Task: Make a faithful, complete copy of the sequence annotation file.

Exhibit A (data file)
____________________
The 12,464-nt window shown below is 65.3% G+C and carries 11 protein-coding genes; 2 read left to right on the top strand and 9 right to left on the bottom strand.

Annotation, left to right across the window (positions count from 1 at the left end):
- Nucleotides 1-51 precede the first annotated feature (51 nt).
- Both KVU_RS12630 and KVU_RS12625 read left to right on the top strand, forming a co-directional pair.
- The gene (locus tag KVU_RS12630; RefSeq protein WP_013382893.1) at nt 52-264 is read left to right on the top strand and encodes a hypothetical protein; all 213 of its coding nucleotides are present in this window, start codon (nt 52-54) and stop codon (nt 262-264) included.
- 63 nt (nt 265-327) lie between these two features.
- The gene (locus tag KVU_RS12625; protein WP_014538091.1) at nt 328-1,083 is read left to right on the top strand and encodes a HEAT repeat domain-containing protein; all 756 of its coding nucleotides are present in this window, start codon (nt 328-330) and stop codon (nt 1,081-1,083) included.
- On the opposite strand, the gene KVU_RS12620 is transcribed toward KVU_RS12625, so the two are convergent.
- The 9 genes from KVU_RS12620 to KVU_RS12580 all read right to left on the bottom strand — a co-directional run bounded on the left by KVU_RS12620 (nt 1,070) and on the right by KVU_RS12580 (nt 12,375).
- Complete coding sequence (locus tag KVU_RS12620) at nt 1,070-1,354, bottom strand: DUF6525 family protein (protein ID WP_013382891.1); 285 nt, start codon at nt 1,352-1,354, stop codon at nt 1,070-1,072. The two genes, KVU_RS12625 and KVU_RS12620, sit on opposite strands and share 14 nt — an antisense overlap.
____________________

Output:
The 12,464-nt window shown below is 65.3% G+C and carries 11 protein-coding genes; 2 read left to right on the top strand and 9 right to left on the bottom strand.

Annotation, left to right across the window (positions count from 1 at the left end):
- Nucleotides 1-51 precede the first annotated feature (51 nt).
- Both KVU_RS12630 and KVU_RS12625 read left to right on the top strand, forming a co-directional pair.
- The gene (locus tag KVU_RS12630; RefSeq protein WP_013382893.1) at nt 52-264 is read left to right on the top strand and encodes a hypothetical protein; all 213 of its coding nucleotides are present in this window, start codon (nt 52-54) and stop codon (nt 262-264) included.
- 63 nt (nt 265-327) lie between these two features.
- The gene (locus tag KVU_RS12625; protein WP_014538091.1) at nt 328-1,083 is read left to right on the top strand and encodes a HEAT repeat domain-containing protein; all 756 of its coding nucleotides are present in this window, start codon (nt 328-330) and stop codon (nt 1,081-1,083) included.
- On the opposite strand, the gene KVU_RS12620 is transcribed toward KVU_RS12625, so the two are convergent.
- The 9 genes from KVU_RS12620 to KVU_RS12580 all read right to left on the bottom strand — a co-directional run bounded on the left by KVU_RS12620 (nt 1,070) and on the right by KVU_RS12580 (nt 12,375).
- Complete coding sequence (locus tag KVU_RS12620) at nt 1,070-1,354, bottom strand: DUF6525 family protein (protein ID WP_013382891.1); 285 nt, start codon at nt 1,352-1,354, stop codon at nt 1,070-1,072. The two genes, KVU_RS12625 and KVU_RS12620, sit on opposite strands and share 14 nt — an antisense overlap.